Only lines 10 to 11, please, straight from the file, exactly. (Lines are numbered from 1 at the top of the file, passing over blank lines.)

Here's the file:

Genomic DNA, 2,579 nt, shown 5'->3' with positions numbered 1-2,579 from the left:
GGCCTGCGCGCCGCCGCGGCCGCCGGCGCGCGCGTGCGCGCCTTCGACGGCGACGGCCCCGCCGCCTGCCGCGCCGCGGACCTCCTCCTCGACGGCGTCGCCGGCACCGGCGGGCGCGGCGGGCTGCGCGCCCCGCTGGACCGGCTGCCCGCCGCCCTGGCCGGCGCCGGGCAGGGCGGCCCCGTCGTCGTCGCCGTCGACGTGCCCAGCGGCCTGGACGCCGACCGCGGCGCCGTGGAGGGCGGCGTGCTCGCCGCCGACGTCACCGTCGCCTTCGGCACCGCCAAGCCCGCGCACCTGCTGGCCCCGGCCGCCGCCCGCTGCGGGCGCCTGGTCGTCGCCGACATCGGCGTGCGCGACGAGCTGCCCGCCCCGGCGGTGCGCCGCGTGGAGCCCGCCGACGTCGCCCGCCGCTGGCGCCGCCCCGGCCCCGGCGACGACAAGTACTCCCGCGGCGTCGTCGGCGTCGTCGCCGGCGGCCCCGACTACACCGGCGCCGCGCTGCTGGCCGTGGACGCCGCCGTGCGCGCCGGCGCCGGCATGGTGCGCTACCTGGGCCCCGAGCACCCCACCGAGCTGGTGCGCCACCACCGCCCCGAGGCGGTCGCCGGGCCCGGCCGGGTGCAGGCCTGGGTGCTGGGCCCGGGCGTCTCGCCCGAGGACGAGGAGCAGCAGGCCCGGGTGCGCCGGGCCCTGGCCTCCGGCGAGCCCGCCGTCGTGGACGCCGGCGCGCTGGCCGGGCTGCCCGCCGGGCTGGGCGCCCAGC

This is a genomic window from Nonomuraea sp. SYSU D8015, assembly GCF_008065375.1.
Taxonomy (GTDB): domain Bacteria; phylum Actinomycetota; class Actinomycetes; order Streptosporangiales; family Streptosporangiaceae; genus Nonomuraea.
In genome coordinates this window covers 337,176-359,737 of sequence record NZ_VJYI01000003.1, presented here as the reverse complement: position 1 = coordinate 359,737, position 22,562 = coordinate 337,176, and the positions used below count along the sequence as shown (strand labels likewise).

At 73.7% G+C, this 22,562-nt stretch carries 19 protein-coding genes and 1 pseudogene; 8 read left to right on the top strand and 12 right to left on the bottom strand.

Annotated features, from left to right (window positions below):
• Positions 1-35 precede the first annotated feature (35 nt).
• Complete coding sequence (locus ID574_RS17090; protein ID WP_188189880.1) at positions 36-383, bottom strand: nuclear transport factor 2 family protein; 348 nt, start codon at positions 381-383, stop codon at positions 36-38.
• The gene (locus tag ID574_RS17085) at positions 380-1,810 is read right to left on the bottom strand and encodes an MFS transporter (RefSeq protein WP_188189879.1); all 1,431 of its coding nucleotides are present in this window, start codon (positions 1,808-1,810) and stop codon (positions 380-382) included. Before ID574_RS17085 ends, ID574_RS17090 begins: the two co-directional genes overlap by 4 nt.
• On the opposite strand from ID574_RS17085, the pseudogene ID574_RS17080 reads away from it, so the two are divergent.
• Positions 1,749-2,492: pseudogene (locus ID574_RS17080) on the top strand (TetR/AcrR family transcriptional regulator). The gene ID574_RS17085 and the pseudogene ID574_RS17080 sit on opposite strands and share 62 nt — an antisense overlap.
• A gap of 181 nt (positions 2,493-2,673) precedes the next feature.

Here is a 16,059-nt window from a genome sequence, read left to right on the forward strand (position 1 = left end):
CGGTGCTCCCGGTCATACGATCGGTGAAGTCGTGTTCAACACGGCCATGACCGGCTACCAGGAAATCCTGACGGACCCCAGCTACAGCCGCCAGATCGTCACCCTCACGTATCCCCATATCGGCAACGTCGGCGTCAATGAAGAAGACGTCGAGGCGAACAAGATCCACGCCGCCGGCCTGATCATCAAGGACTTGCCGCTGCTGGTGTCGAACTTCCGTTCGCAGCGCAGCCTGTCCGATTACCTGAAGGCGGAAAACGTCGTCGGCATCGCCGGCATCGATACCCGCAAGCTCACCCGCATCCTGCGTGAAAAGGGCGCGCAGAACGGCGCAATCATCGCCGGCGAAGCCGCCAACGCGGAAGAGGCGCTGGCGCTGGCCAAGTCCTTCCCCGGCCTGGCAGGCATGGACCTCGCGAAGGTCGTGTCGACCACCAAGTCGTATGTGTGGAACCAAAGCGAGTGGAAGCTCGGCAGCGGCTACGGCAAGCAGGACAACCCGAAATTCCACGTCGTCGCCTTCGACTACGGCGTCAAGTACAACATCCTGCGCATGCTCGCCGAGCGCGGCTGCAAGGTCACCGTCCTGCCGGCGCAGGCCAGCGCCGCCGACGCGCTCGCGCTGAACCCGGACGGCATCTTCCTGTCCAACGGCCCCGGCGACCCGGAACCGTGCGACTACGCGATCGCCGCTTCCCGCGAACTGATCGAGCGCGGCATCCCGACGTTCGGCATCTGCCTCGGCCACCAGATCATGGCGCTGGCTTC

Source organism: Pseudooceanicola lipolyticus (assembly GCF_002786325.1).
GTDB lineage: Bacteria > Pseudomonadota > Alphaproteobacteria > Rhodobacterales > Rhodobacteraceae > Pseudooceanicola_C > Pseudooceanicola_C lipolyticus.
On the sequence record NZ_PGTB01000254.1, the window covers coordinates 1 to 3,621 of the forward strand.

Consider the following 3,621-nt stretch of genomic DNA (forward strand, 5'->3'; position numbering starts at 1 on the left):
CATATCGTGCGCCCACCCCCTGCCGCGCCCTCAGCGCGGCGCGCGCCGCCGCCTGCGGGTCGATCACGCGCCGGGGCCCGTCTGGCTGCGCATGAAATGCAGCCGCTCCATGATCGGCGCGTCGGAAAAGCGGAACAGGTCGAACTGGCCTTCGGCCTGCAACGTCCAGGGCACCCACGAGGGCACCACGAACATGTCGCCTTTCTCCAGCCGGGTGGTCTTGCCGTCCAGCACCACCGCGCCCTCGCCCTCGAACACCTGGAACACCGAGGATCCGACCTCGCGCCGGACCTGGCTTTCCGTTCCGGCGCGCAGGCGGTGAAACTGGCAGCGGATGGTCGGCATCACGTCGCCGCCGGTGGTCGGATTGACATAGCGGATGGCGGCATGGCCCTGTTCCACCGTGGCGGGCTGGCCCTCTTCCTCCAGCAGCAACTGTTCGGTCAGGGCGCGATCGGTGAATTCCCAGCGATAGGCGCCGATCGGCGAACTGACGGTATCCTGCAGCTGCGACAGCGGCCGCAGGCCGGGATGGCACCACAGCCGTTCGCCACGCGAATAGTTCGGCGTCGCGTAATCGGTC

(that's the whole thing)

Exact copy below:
• The gene (locus tag ID574_RS17085) at positions 380-1,810 is read right to left on the bottom strand and encodes an MFS transporter (RefSeq protein WP_188189879.1); all 1,431 of its coding nucleotides are present in this window, start codon (positions 1,808-1,810) and stop codon (positions 380-382) included. Before ID574_RS17085 ends, ID574_RS17090 begins: the two co-directional genes overlap by 4 nt.
• On the opposite strand from ID574_RS17085, the pseudogene ID574_RS17080 reads away from it, so the two are divergent.